Activists flanked the courthouse yesterday in protest of Grace's treatment.

"She is 15 years old," Cherisie Evans, a leader with the Michigan Liberation Action Fund, told The Detroit News. "Where is the counseling? Where are the resources?"

Brennan insisted in court that Children's Village, the juvenile detention facility that Grace is in, is a "treatment program."

Last week, the Michigan Supreme Court's communications director said "the State Court Administrative Office is working with the Oakland Circuit Court to examine the processes in this case."


Portland protest updates. Demonstrations in downtown Portland continued last night, despite the aggressive response from outside agitators in the form of federal agents.

In response to recent events, Reps. Alexandria Ocasio-Cortez (D–N.Y.) and Eleanor Holmes Norton (D.C.'s non-voting congressional delegate, a Democrat) are introducing legislation to make federal law enforcement agents identify themselves.

"The bill would require on-duty federal agents to display not just the name of their agency but also the individual agent's last name and identification number," notes The Nation. "It would also mandate a new form of oversight for the Justice Department, requiring its inspector general to conduct routine audits to ensure compliance with the legislation. The results of these audits would then be reported to Congress."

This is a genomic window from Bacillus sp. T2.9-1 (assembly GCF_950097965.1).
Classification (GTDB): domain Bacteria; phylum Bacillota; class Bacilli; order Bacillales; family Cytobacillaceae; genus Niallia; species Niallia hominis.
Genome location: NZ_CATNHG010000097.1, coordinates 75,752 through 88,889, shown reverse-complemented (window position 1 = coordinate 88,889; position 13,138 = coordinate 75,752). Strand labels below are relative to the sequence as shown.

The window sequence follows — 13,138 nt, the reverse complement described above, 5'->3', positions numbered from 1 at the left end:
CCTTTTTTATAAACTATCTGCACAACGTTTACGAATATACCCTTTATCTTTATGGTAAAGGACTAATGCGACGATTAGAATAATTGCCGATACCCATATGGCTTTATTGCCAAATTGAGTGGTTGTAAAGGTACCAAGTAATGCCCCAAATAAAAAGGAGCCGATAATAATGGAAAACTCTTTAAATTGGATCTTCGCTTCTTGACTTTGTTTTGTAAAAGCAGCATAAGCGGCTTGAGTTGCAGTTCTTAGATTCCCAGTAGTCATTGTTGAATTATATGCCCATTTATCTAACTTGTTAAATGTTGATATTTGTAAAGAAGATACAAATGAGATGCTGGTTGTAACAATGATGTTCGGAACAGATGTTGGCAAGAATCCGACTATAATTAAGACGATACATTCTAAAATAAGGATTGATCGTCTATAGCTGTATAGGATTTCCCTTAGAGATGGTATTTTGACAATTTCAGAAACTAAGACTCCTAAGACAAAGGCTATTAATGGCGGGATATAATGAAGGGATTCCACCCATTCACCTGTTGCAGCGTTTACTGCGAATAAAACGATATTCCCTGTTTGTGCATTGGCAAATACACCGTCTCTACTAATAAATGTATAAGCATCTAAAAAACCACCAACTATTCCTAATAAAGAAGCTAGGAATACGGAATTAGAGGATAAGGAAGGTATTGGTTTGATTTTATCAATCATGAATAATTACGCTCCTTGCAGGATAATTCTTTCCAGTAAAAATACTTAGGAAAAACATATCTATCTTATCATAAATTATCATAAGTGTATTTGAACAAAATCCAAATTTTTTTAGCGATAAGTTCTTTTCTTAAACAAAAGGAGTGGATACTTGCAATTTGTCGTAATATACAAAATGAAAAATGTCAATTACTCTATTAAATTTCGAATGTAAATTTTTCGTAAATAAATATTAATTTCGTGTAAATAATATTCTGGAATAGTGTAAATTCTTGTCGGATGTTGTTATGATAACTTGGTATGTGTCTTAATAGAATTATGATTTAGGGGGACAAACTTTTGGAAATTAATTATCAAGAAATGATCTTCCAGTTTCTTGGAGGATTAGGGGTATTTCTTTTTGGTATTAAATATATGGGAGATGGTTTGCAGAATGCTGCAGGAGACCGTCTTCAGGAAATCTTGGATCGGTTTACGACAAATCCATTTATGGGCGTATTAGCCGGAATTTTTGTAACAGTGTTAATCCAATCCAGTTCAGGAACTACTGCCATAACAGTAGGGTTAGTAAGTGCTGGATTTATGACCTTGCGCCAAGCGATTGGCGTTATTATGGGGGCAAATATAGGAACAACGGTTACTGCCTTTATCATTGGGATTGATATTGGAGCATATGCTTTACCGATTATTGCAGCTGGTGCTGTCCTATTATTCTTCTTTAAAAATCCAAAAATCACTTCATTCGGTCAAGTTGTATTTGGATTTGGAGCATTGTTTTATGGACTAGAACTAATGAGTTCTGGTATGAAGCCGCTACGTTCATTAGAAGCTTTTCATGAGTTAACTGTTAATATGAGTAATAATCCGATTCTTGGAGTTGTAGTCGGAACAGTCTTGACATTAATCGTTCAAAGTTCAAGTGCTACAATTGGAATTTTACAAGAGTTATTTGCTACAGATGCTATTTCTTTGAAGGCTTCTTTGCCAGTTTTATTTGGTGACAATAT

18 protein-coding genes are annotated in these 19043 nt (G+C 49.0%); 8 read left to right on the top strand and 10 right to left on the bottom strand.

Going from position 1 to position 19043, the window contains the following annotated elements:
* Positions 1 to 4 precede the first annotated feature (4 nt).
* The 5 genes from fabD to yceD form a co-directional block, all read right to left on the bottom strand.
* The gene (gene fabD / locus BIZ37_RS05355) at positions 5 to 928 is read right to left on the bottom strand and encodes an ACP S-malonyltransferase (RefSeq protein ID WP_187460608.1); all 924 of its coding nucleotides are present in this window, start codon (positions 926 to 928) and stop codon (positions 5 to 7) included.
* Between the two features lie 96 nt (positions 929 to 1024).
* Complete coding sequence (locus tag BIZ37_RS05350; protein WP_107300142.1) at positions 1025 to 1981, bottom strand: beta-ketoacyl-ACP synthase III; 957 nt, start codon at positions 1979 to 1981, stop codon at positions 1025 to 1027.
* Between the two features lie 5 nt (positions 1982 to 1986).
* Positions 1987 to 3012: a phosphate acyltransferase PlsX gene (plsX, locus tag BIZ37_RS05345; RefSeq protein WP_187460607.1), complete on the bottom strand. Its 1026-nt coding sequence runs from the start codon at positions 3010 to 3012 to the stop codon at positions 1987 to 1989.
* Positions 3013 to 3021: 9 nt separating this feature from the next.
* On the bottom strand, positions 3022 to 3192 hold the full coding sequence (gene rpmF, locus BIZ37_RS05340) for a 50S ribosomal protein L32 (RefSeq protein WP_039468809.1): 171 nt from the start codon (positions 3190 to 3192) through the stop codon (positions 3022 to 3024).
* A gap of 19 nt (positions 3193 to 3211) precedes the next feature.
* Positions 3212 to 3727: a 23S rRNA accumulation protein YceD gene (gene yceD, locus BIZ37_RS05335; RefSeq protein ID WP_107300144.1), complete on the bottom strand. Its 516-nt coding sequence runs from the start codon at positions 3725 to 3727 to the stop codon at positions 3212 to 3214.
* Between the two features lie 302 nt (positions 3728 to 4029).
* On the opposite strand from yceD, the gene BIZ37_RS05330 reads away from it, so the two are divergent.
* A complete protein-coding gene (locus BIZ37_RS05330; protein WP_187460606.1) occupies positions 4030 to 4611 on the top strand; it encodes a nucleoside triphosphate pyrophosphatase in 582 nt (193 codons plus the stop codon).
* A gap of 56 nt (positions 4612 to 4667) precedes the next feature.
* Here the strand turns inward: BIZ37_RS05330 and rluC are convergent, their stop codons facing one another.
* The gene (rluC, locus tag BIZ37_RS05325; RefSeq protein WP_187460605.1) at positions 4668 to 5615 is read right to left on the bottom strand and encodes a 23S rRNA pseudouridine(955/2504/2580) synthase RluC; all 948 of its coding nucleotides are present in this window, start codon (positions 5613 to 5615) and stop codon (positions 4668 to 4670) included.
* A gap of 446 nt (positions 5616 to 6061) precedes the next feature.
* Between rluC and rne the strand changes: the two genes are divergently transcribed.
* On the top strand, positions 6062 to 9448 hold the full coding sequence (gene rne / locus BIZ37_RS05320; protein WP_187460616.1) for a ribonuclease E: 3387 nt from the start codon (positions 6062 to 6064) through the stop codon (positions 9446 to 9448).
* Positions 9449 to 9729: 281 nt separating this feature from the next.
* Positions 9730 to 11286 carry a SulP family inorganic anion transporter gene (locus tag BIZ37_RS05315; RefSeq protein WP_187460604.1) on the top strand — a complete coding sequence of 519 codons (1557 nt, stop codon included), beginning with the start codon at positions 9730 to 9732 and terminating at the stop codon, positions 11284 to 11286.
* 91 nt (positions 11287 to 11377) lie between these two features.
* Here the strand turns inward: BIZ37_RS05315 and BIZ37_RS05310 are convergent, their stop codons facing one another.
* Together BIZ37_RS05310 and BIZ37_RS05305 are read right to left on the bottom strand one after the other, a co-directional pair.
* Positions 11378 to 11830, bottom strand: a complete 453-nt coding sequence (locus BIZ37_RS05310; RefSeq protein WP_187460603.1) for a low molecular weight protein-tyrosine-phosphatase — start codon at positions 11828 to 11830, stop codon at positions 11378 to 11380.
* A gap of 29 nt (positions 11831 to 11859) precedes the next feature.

Meanwhile, President Donald Trump seems mighty pleased with the work his secret police force is doing:

For more Reason takes on the situation, check out yesterday's Reason Roundtable podcast, read Billy Binion on Hawaii Democratic Sen. Brian's Schatz's hypocritical concerns that libertarians aren't outraged, and check out C.J. Ciaramella on the Trump administration's plans to take their Portland performance to Chicago.


• Kanye West is going through… something.

(More on the potential West candidacy here.)

• Whistleblower Reality Winner has contracted COVID-19 in prison.

• The American Civil Liberties Union (ACLU) is suing on behalf of former Trump lawyer Michael Cohen:

The Forward profiles a group of black "public intellectuals [who] scramble the racial lines of today's debate" and push back on "the racial essentialism they view as ascendant in our current moment—the idea that one must prioritize race over everything else to combat racism."

• "It is now clear that it is not the case that President Trump doesn't want to change his behavior. It's that he is congenitally incapable to moderate it even for a single day," suggests former Republican National Committee spokesperson Tim Miller at The Bulwark.

• Breonna Taylor, the woman fatally shot by Louisville cops in a no-knock raid on her home, "was not killed immediately," lawyers for her family write in a revised lawsuit. "Rather, she lived for another five to six minutes before ultimately succumbing to her injuries on the floor of her home."

• Ugh:

• "During its long period of decline, the Ottoman Empire was called 'the sick man of Europe.' The United States is now the sick man of the world," suggests Jonathan Chait. And while "the distrust and open dismissal of expertise and authority may seem uniquely contemporary—a phenomenon of the Trump era, or the rise of online misinformation," they're really the "products of a decades-long war against the functioning of good government, a collapse of trust in experts and empiricism, and the spread of a kind of magical thinking that flourishes in a hothouse atmosphere that can seal out reality."

• New game: Russian bot or British boomer?

• Protecting and serving: